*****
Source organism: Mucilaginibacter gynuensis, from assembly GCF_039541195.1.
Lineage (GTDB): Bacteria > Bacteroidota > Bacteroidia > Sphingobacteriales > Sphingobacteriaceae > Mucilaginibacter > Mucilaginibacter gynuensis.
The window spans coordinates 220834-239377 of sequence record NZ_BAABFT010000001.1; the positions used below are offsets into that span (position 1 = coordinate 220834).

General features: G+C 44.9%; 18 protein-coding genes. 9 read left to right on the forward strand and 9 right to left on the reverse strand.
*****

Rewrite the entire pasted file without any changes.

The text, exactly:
Source organism: Mucilaginibacter gynuensis, from assembly GCF_039541195.1.
Lineage (GTDB): Bacteria > Bacteroidota > Bacteroidia > Sphingobacteriales > Sphingobacteriaceae > Mucilaginibacter > Mucilaginibacter gynuensis.
The window spans coordinates 220834-239377 of sequence record NZ_BAABFT010000001.1; the positions used below are offsets into that span (position 1 = coordinate 220834).

General features: G+C 44.9%; 18 protein-coding genes. 9 read left to right on the forward strand and 9 right to left on the reverse strand.